Star closer Aroldis Chapman joined the Cubs on Tuesday, arriving to a mixed reaction in Chicago and saying he couldn't remember what management told him about off-field expectations and behavior.
After Chapman's awkward introductory news conference, Cubs president of baseball operations Theo Epstein insisted Chapman understands what the Cubs expect of him after an offseason domestic violence incident.
When the Cubs announced the trade with the New York Yankees on Monday, the team released a statement from Chairman Tom Ricketts saying they were aware of his 29-game suspension to begin the season under Major League Baseball's new domestic violence policy.
Ricketts said he and Epstein talked by phone with Chapman before the deal was completed and "shared with him the high expectations we set for our players," adding that Chapman was "comfortable" with them.
But when asked repeatedly about that phone conversation before Tuesday's game against the crosstown White Sox, Chapman said through an interpreter that he couldn't recall details because he was taking a nap at the time the call came in.
The question was asked several more times. A Cubs spokesman once asked the question himself to the interpreter, coach Henry Blanco.
"It's been a long day," Chapman said. "Trying to remember."
Asked again several minutes later during the group interview if he could now remember what Ricketts said, Chapman shook his head.
"I still don't remember," he said in Spanish.
Epstein called it a misunderstanding and that Chapman was "pretty nervous" as he faced seven cameras and more than two dozen reporters.
"I was on the call, Tom was on the call, Aroldis was on the call and Barry Praver, his agent, was on the call. It happened and it was real," Epstein said.
Chapman was accused of choking his girlfriend and firing eight gunshots in the garage of a Florida home in October. The woman later changed her story and no charges were filed.
"You learn from the mistakes that you make," Chapman said.
The case caused the Los Angeles Dodgers to back out of an offseason trade for Chapman. Cincinnati eventually traded him to the Yankees, and after his suspension, the 28-year-old Cuban converted 20 of 21 save chances for New York.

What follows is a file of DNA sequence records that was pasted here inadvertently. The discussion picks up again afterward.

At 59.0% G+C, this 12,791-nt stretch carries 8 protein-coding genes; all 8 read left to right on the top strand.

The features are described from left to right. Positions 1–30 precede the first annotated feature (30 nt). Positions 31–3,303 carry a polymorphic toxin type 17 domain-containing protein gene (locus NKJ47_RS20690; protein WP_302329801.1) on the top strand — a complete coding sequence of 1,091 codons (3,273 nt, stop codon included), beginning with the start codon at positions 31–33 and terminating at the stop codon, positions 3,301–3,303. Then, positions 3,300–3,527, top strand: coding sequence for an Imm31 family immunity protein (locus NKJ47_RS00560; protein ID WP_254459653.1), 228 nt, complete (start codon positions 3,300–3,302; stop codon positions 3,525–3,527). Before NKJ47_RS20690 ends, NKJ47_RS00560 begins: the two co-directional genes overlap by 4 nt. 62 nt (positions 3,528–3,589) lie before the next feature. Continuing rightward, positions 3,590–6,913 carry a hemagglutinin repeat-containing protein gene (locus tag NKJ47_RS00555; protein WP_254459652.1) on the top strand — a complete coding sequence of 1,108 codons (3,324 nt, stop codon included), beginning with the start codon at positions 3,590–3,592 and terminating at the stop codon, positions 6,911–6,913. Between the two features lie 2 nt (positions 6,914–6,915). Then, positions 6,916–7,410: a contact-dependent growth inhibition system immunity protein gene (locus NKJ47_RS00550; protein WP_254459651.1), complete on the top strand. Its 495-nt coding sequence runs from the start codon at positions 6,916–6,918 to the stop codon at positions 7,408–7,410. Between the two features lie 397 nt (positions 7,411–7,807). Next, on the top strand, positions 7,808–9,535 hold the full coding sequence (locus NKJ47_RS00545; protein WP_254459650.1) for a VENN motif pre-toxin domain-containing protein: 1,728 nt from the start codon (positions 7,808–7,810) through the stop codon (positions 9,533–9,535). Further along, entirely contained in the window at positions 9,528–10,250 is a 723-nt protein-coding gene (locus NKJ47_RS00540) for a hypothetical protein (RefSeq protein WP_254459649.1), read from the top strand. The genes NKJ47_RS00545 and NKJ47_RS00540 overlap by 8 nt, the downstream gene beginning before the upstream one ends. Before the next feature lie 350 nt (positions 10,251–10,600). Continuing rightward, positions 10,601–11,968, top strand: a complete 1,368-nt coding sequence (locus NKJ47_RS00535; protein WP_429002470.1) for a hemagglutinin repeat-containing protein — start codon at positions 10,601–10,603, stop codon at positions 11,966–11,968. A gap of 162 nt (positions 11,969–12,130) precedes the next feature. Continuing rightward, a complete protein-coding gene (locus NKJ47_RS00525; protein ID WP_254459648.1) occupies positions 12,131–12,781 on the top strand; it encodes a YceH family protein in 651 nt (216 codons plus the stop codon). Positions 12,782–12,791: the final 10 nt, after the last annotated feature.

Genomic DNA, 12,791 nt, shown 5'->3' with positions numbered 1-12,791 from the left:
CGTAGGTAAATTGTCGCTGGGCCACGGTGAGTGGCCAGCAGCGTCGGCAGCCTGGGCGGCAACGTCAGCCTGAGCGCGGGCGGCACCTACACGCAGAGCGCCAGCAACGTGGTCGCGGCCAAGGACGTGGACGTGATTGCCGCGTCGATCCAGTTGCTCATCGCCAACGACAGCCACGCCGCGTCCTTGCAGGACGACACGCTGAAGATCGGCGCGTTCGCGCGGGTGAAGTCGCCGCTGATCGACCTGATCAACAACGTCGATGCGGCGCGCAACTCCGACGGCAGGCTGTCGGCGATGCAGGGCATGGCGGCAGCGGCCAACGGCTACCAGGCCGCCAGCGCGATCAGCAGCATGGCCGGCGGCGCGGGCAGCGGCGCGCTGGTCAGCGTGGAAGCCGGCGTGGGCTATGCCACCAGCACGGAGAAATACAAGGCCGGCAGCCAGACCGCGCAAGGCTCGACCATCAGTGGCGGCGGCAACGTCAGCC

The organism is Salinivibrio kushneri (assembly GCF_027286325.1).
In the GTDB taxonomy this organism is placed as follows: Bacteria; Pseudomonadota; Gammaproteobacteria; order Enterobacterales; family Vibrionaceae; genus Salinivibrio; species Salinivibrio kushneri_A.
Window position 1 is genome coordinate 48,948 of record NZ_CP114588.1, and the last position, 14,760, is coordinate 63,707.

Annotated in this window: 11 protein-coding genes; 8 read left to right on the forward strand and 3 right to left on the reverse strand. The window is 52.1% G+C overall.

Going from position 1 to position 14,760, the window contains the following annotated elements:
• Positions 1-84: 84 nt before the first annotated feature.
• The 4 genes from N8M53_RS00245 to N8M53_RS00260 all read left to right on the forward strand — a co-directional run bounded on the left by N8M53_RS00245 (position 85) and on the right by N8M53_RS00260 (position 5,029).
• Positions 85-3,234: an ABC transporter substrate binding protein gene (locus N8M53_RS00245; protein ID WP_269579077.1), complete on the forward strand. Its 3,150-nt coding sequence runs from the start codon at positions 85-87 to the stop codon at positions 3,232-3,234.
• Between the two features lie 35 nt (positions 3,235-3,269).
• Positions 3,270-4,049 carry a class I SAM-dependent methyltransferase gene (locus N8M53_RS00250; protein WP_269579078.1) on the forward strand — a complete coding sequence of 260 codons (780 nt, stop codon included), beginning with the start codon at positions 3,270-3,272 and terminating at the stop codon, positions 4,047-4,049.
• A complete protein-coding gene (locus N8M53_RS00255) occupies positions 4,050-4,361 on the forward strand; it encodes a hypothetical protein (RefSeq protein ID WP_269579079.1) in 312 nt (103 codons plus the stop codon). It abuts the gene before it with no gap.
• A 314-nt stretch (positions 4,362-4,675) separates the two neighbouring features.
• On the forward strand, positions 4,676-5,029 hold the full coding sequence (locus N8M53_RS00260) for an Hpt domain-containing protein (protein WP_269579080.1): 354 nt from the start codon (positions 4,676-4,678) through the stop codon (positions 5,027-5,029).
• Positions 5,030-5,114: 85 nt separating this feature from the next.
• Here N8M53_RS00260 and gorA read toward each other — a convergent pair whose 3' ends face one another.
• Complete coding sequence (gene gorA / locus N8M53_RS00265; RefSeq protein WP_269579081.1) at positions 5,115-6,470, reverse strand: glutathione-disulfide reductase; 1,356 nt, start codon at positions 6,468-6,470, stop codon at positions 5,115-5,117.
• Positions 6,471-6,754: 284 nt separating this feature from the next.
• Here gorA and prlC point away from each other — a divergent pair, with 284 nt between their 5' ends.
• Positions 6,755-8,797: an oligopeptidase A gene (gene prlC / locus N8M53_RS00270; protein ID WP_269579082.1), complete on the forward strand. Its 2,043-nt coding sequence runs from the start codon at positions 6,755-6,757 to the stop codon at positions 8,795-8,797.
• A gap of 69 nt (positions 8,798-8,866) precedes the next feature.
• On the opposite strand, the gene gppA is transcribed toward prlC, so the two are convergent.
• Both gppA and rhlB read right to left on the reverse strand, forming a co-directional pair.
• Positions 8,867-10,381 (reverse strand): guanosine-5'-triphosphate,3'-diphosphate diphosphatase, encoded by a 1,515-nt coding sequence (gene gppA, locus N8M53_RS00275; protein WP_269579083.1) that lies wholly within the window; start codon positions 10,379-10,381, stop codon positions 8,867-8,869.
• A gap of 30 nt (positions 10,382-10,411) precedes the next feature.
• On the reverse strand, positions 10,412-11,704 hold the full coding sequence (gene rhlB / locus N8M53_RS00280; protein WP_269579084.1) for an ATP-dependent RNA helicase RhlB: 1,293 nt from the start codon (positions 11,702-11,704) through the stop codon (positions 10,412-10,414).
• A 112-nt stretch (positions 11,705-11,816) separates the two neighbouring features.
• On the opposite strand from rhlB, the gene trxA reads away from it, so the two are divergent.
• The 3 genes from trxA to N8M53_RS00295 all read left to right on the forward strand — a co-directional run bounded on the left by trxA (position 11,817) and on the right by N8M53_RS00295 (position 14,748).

The Cubs have long boasted of stocking their roster with high-character players, helping earn the "lovable losers" label they've carried for decades since their last World Series title in 1908.
But the Cubs (59-39) have retooled their roster under Epstein and entered Tuesday with the best record in the major leagues. Chapman, who threw a 105 mph fastball last week, fills perhaps the team's largest hole as he replaces Hector Rondon as closer.
The Cubs sent four players to the Yankees, including shortstop prospect Gleyber Torres, to get one of the game's top relievers. Epstein said they wouldn't have made the deal if not for the phone call he and Ricketts had with Chapman.
"Tom laid out the exact same standards that he lays out to everyone in spring training," Epstein said. "He said, extremely clearly, 'Look, Aroldis, I tell all the players this in spring training and it's important you hear it and I need to hear from you on this. We expect our players to behave. We hold our players to a very high standard for their behavior off the field. And we need to know you can meet that standard.'
"Aroldis said 'I understand. Absolutely, I can.'"
The Cubs activated Chapman before Tuesday's game and designated left-hander Clayton Richard for assignment.
Reaction to Chapman's acquisition in Chicago has been tepid. While there were supportive fans on talk radio, the Chicago Tribune carried a front-page column Tuesday criticizing the move. The back of the Chicago Sun-Times tabloid read "Spin City" over a picture of Epstein.
Chapman said he expected a "good reaction" from Cubs fans. He was also asked during the 20-minute meeting with reporters in the visiting dugout at U.S. Cellular Field if we would consider working with organizations looking to prevent domestic violence. Chapman said no.
Cubs manager Joe Maddon defended Chapman.
"He did do a suspension, he has talked about it, he's shown remorse," Maddon said. "Everybody else has the right to judge him as a good or bad person. That's your right.
I want to get to know Aroldis. I think he could be a very significant member and he's got the potential, yes, to throw the last out of the World Series. And if he does, I promise you I will embrace him."